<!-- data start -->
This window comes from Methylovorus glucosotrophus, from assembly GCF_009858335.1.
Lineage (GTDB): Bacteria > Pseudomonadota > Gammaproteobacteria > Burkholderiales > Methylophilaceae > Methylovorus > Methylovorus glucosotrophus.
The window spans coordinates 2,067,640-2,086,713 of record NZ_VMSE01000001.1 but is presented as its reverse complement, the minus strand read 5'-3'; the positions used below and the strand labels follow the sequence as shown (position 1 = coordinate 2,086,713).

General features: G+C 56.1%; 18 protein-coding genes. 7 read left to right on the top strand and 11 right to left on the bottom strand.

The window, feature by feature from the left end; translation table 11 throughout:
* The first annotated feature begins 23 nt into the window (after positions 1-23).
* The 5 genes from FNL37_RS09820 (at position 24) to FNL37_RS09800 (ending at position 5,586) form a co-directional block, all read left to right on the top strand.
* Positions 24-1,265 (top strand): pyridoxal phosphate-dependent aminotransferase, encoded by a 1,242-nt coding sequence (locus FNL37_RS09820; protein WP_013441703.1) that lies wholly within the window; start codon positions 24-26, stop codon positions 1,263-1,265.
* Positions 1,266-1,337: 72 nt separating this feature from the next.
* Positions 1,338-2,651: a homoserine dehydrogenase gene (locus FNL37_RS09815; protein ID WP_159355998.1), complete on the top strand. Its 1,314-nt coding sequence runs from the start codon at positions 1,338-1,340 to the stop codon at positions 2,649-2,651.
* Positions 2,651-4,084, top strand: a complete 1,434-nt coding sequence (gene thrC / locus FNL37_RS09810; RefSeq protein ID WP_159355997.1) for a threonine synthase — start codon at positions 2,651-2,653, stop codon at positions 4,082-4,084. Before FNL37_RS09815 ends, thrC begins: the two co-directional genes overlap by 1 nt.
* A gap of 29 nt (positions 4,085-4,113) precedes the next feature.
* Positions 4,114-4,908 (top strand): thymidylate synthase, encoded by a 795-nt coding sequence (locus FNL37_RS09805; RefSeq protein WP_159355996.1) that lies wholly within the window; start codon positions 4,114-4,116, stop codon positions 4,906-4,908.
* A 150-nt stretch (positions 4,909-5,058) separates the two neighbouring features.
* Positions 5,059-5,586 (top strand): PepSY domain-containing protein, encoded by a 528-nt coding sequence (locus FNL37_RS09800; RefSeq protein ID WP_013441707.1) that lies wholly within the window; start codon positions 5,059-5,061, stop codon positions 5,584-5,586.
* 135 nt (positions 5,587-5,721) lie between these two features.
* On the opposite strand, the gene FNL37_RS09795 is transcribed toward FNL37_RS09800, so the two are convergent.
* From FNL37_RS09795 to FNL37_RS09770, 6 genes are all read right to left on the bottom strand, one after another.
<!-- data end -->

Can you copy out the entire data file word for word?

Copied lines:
This window comes from Methylovorus glucosotrophus, from assembly GCF_009858335.1.
Lineage (GTDB): Bacteria > Pseudomonadota > Gammaproteobacteria > Burkholderiales > Methylophilaceae > Methylovorus > Methylovorus glucosotrophus.
The window spans coordinates 2,067,640-2,086,713 of record NZ_VMSE01000001.1 but is presented as its reverse complement, the minus strand read 5'-3'; the positions used below and the strand labels follow the sequence as shown (position 1 = coordinate 2,086,713).

General features: G+C 56.1%; 18 protein-coding genes. 7 read left to right on the top strand and 11 right to left on the bottom strand.

The window, feature by feature from the left end; translation table 11 throughout:
* The first annotated feature begins 23 nt into the window (after positions 1-23).
* The 5 genes from FNL37_RS09820 (at position 24) to FNL37_RS09800 (ending at position 5,586) form a co-directional block, all read left to right on the top strand.
* Positions 24-1,265 (top strand): pyridoxal phosphate-dependent aminotransferase, encoded by a 1,242-nt coding sequence (locus FNL37_RS09820; protein WP_013441703.1) that lies wholly within the window; start codon positions 24-26, stop codon positions 1,263-1,265.
* Positions 1,266-1,337: 72 nt separating this feature from the next.
* Positions 1,338-2,651: a homoserine dehydrogenase gene (locus FNL37_RS09815; protein ID WP_159355998.1), complete on the top strand. Its 1,314-nt coding sequence runs from the start codon at positions 1,338-1,340 to the stop codon at positions 2,649-2,651.
* Positions 2,651-4,084, top strand: a complete 1,434-nt coding sequence (gene thrC / locus FNL37_RS09810; RefSeq protein ID WP_159355997.1) for a threonine synthase — start codon at positions 2,651-2,653, stop codon at positions 4,082-4,084. Before FNL37_RS09815 ends, thrC begins: the two co-directional genes overlap by 1 nt.
* A gap of 29 nt (positions 4,085-4,113) precedes the next feature.
* Positions 4,114-4,908 (top strand): thymidylate synthase, encoded by a 795-nt coding sequence (locus FNL37_RS09805; RefSeq protein WP_159355996.1) that lies wholly within the window; start codon positions 4,114-4,116, stop codon positions 4,906-4,908.
* A 150-nt stretch (positions 4,909-5,058) separates the two neighbouring features.
* Positions 5,059-5,586 (top strand): PepSY domain-containing protein, encoded by a 528-nt coding sequence (locus FNL37_RS09800; RefSeq protein ID WP_013441707.1) that lies wholly within the window; start codon positions 5,059-5,061, stop codon positions 5,584-5,586.
* 135 nt (positions 5,587-5,721) lie between these two features.
* On the opposite strand, the gene FNL37_RS09795 is transcribed toward FNL37_RS09800, so the two are convergent.
* From FNL37_RS09795 to FNL37_RS09770, 6 genes are all read right to left on the bottom strand, one after another.